Despite the struggles faced by older adults, about 90% of them plan to continue living in their current home for at least 5-10 years. There’s a common thread heard in conversations about aging— reduced mobility and how it often interferes with the dream of aging in place.
Instead of giving up on the dream of independence, many people opt to purchase a stair lift.
Installing a home stair lift means the world to someone who couldn’t otherwise get up and down stairs. Our step-by-step guide takes the mystery out of choosing the unit that works best in your home. Take a few minutes and learn more about the various features available, where to purchase, and your options for covering the cost.
Choosing the Right Type of Stair Lift
If you’ve done even a small amount of research on stair lifts, you already know one size doesn’t fit all needs. You’re unique, and so is your home. Don’t let choosing the right lift for your situation overwhelm you.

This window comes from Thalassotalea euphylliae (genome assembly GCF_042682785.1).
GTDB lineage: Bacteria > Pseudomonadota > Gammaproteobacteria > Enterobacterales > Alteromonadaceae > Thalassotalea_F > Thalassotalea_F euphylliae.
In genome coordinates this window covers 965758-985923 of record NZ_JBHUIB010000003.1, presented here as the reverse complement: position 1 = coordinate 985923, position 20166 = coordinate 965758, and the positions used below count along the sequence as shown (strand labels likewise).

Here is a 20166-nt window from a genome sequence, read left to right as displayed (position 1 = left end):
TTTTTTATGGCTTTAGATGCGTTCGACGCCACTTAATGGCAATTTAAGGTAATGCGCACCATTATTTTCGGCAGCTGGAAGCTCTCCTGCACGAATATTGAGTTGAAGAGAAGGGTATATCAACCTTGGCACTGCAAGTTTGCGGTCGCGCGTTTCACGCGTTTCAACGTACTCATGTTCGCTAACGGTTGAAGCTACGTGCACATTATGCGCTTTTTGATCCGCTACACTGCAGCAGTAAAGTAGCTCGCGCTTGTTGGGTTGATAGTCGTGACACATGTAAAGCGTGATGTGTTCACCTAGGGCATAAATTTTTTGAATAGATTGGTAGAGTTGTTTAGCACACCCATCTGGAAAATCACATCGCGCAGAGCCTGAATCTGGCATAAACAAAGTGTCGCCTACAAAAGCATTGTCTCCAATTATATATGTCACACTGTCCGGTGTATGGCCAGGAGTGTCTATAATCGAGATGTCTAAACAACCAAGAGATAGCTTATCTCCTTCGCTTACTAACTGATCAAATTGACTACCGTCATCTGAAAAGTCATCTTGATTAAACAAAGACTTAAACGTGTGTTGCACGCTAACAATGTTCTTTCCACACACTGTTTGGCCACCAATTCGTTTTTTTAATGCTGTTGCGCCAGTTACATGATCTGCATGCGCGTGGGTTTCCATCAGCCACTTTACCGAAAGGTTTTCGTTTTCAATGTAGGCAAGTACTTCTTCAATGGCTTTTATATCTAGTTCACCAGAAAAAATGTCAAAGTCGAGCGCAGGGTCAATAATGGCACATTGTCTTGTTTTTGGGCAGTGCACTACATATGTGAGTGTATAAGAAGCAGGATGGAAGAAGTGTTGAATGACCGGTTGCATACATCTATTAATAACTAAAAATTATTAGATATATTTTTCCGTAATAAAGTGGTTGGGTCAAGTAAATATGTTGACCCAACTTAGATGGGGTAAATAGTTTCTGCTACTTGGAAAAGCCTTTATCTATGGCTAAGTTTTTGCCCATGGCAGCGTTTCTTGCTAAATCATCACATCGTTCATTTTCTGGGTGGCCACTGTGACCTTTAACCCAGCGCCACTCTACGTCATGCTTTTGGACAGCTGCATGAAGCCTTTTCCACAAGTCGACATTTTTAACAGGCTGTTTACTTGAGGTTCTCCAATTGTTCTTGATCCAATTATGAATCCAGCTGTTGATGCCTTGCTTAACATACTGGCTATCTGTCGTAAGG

There are three main types of residential stair lifts:
- Seated Stair Lift for Straight Staircase
- Seated Stair Lift for Curved Staircase
- Platform Lifts
If you use a wheelchair, an inclined platform lift, also called a wheelchair stair lift, makes an excellent option for people who need to remain in their wheelchair while using a lift.
The ability to walk and climb stairs is essential for independent living. Mobility issues impact 1 in 7 American adults, but many of those individuals can successfully age in place with the right stair lift.